DC Police Have a Hard Time Explaining Why They’re Allowing the Pro-Palestinian Protest to Continue

News & Politics

A little more than a week ago, George Washington University officials asked the Washington, D.C. police to clear the protest encampment that was interfering with classes and threatening Jewish students. 


At 3:00 AM on Saturday morning April 26, the DC cops were lined up just outside the campus and ready to move in. But then the order came to “stand down.” According to the Washington Post, the police were “worried about the optics of moving against a small number of peaceful protesters.” 

GWU is on private property. The caretakers of that property requested that the police remove trespassers. They refused because it would look bad in the media.

“I think here in the District of Columbia, we allow people the opportunity to have freedom of speech, and that’s what we’re seeing right now. There has been no violence, no violent behavior, no confrontations,” Metropolitan Police Department Chief of Police Pamela Smith said.

It’s debatable whether students chanting “From the river to the sea, Palestine will be free” isn’t confrontational.

Other students were calling for the deaths of administrators and board members.


Florida Senator Rick Scott, speaking at a pro-Israel rally on campus, said, “What these protesters are doing is despicable. It’s disgusting, it’s un-American. Everybody has a right to protest, but you don’t have a right to trespass. And you can’t spew hatred.” 

The Hill:

House Oversight and Accountability Committee Chair James Comer (R-Ky.) has called Bowser and Smith to testify before the committee next week over the ongoing protest. Comer’s request to grill officials follows the report from The Washington Post stating that D.C. police refused to clear the encampment despite the school calling for it. 

“The House Oversight Committee is deeply concerned over reports indicating the D.C. Metropolitan Police Department rejected George Washington University’s request for help in removing the radical, antisemitic, and unlawful protestors occupying the campus and surrounding public lands,” Comer said.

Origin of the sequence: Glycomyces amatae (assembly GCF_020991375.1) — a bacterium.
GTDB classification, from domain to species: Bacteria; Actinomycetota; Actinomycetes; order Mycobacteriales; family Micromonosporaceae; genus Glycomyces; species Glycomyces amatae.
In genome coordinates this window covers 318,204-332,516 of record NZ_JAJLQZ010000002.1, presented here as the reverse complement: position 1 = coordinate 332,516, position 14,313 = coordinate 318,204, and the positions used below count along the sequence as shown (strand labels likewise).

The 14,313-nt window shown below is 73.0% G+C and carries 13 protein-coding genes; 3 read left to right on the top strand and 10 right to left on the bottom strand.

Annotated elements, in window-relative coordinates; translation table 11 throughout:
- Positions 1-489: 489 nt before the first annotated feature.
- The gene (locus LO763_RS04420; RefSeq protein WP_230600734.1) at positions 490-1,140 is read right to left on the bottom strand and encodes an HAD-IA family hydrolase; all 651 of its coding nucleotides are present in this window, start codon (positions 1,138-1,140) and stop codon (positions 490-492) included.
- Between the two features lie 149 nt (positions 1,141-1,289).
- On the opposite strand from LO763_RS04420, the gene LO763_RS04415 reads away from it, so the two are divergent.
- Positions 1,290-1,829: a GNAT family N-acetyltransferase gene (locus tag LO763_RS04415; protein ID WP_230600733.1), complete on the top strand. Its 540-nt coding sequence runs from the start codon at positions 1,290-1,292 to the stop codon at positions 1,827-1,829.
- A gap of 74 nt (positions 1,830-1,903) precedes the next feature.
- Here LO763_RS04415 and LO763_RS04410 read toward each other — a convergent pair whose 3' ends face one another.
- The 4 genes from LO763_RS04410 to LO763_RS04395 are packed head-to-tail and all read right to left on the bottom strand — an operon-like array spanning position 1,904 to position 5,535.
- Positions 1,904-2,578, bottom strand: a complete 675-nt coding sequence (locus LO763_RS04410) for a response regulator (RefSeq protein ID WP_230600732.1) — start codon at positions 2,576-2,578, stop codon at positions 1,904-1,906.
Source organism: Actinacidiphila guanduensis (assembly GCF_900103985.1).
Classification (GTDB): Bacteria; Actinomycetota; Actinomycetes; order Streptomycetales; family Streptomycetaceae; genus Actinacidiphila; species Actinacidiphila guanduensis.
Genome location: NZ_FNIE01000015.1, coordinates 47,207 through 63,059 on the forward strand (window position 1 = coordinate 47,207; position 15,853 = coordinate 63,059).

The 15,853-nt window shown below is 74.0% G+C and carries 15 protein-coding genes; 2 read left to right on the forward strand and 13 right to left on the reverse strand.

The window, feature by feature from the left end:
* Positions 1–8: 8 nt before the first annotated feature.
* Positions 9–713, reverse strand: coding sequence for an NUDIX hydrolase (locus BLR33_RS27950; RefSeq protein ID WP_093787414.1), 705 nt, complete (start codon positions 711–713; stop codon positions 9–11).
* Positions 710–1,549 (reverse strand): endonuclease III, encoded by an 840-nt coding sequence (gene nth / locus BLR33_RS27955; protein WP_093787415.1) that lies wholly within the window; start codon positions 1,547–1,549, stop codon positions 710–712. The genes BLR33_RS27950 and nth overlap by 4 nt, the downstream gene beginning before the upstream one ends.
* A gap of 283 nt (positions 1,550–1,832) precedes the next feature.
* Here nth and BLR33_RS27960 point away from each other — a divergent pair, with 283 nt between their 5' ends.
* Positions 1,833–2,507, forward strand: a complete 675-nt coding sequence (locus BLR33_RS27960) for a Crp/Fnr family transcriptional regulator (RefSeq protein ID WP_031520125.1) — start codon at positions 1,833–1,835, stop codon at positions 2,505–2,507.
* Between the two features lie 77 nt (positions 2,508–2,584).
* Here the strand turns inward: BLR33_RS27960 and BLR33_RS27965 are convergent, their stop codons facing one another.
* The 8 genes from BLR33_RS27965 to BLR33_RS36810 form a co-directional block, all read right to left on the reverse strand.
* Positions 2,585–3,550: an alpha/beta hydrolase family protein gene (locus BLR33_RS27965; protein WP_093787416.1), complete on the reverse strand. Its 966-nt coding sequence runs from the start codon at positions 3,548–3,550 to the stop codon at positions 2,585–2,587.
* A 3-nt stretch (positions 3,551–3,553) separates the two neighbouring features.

Republican Reps. Lauren Boebert (Colo.), Byron Donalds (Fla.), and Anna Paulina Luna (Fla.) visited the protest encampment and called on city officials to respond to the request from GWU administrators and help the school.

“That being said, the mayor has a responsibility to support George Washington. The encampment is now trespassing. That is what the university president and the administration has said: You are trespassing on GW. They’ve asked for support from the mayor. Mayor Bowser doesn’t want to come and support them. She needs to do her job,” Donalds said. 


The cops are worried about the “optics” of being forced to remove protesters. After the students called for the deaths of faculty and administrators, you can hardly term the protests “peaceful.” The DC cops should grow a pair and ignore the PR problem.

Oversight Committee Chair James Comer (R-Ky.) said, “I would strongly encourage the mayor to have the police do their job and ensure that there’s at the very least no trespassing. Peaceful protests are fine, but trespassing is against the law.”

Not, apparently, in Washington, D.C.

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